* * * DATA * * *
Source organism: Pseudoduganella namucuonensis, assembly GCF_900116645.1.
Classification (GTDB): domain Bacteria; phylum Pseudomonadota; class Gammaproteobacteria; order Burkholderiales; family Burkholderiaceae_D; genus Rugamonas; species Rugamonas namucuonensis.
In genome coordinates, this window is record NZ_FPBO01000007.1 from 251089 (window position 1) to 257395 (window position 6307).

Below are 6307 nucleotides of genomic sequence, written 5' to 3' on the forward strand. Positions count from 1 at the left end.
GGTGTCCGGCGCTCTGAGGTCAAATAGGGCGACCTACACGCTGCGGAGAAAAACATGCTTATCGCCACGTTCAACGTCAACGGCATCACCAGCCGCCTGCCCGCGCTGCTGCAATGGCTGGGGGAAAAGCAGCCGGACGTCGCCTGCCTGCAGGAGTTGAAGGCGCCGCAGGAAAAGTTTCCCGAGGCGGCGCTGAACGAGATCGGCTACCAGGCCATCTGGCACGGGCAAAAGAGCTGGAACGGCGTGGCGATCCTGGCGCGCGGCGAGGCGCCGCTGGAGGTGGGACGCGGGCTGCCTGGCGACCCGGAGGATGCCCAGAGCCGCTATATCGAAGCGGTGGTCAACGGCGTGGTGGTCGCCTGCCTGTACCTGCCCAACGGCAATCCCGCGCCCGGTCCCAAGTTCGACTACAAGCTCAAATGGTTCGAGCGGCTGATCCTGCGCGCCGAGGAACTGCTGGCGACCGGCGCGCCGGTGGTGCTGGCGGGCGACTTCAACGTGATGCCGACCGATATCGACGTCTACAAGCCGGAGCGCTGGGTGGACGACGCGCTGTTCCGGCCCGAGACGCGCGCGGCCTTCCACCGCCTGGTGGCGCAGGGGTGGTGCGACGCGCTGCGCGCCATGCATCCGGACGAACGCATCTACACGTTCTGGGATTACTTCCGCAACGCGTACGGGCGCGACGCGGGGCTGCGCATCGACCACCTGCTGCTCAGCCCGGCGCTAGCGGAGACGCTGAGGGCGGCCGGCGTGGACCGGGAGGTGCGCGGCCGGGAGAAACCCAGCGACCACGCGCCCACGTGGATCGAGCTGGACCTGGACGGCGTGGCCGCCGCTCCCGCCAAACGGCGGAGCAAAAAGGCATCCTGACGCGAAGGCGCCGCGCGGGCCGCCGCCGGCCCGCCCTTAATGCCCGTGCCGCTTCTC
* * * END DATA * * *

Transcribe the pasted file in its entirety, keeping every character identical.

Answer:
Source organism: Pseudoduganella namucuonensis, assembly GCF_900116645.1.
Classification (GTDB): domain Bacteria; phylum Pseudomonadota; class Gammaproteobacteria; order Burkholderiales; family Burkholderiaceae_D; genus Rugamonas; species Rugamonas namucuonensis.
In genome coordinates, this window is record NZ_FPBO01000007.1 from 251089 (window position 1) to 257395 (window position 6307).

Below are 6307 nucleotides of genomic sequence, written 5' to 3' on the forward strand. Positions count from 1 at the left end.
GGTGTCCGGCGCTCTGAGGTCAAATAGGGCGACCTACACGCTGCGGAGAAAAACATGCTTATCGCCACGTTCAACGTCAACGGCATCACCAGCCGCCTGCCCGCGCTGCTGCAATGGCTGGGGGAAAAGCAGCCGGACGTCGCCTGCCTGCAGGAGTTGAAGGCGCCGCAGGAAAAGTTTCCCGAGGCGGCGCTGAACGAGATCGGCTACCAGGCCATCTGGCACGGGCAAAAGAGCTGGAACGGCGTGGCGATCCTGGCGCGCGGCGAGGCGCCGCTGGAGGTGGGACGCGGGCTGCCTGGCGACCCGGAGGATGCCCAGAGCCGCTATATCGAAGCGGTGGTCAACGGCGTGGTGGTCGCCTGCCTGTACCTGCCCAACGGCAATCCCGCGCCCGGTCCCAAGTTCGACTACAAGCTCAAATGGTTCGAGCGGCTGATCCTGCGCGCCGAGGAACTGCTGGCGACCGGCGCGCCGGTGGTGCTGGCGGGCGACTTCAACGTGATGCCGACCGATATCGACGTCTACAAGCCGGAGCGCTGGGTGGACGACGCGCTGTTCCGGCCCGAGACGCGCGCGGCCTTCCACCGCCTGGTGGCGCAGGGGTGGTGCGACGCGCTGCGCGCCATGCATCCGGACGAACGCATCTACACGTTCTGGGATTACTTCCGCAACGCGTACGGGCGCGACGCGGGGCTGCGCATCGACCACCTGCTGCTCAGCCCGGCGCTAGCGGAGACGCTGAGGGCGGCCGGCGTGGACCGGGAGGTGCGCGGCCGGGAGAAACCCAGCGACCACGCGCCCACGTGGATCGAGCTGGACCTGGACGGCGTGGCCGCCGCTCCCGCCAAACGGCGGAGCAAAAAGGCATCCTGACGCGAAGGCGCCGCGCGGGCCGCCGCCGGCCCGCCCTTAATGCCCGTGCCGCTTCTC